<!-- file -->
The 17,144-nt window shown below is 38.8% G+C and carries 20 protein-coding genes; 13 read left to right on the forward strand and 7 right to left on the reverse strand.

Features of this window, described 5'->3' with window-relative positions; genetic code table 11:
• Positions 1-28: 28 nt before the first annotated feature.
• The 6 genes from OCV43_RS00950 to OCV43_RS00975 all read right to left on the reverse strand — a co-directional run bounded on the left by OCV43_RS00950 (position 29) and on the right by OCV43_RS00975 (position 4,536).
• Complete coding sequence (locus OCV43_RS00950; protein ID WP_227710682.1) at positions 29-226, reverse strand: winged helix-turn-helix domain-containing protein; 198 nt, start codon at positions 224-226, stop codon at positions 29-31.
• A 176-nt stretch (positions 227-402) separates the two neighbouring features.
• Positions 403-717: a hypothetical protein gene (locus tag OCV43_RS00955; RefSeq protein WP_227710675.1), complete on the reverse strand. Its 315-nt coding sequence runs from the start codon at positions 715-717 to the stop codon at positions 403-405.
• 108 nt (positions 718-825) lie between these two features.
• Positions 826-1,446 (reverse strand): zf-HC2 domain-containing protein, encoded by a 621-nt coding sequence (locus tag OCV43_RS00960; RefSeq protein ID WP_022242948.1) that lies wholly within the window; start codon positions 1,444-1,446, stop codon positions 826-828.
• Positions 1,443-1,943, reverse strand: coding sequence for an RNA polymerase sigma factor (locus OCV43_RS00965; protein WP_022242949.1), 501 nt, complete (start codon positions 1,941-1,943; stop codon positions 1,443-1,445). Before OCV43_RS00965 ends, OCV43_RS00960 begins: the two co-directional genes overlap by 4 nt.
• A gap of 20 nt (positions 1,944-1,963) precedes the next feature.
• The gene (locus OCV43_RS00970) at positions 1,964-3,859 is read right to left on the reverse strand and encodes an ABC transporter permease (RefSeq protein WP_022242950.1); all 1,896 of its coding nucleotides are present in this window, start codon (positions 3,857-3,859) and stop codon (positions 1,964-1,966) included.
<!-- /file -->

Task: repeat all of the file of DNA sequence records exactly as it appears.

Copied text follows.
The 17,144-nt window shown below is 38.8% G+C and carries 20 protein-coding genes; 13 read left to right on the forward strand and 7 right to left on the reverse strand.

Features of this window, described 5'->3' with window-relative positions; genetic code table 11:
• Positions 1-28: 28 nt before the first annotated feature.
• The 6 genes from OCV43_RS00950 to OCV43_RS00975 all read right to left on the reverse strand — a co-directional run bounded on the left by OCV43_RS00950 (position 29) and on the right by OCV43_RS00975 (position 4,536).
• Complete coding sequence (locus OCV43_RS00950; protein ID WP_227710682.1) at positions 29-226, reverse strand: winged helix-turn-helix domain-containing protein; 198 nt, start codon at positions 224-226, stop codon at positions 29-31.
• A 176-nt stretch (positions 227-402) separates the two neighbouring features.
• Positions 403-717: a hypothetical protein gene (locus tag OCV43_RS00955; RefSeq protein WP_227710675.1), complete on the reverse strand. Its 315-nt coding sequence runs from the start codon at positions 715-717 to the stop codon at positions 403-405.
• 108 nt (positions 718-825) lie between these two features.
• Positions 826-1,446 (reverse strand): zf-HC2 domain-containing protein, encoded by a 621-nt coding sequence (locus tag OCV43_RS00960; RefSeq protein ID WP_022242948.1) that lies wholly within the window; start codon positions 1,444-1,446, stop codon positions 826-828.
• Positions 1,443-1,943, reverse strand: coding sequence for an RNA polymerase sigma factor (locus OCV43_RS00965; protein WP_022242949.1), 501 nt, complete (start codon positions 1,941-1,943; stop codon positions 1,443-1,445). Before OCV43_RS00965 ends, OCV43_RS00960 begins: the two co-directional genes overlap by 4 nt.
• A gap of 20 nt (positions 1,944-1,963) precedes the next feature.
• The gene (locus OCV43_RS00970) at positions 1,964-3,859 is read right to left on the reverse strand and encodes an ABC transporter permease (RefSeq protein WP_022242950.1); all 1,896 of its coding nucleotides are present in this window, start codon (positions 3,857-3,859) and stop codon (positions 1,964-1,966) included.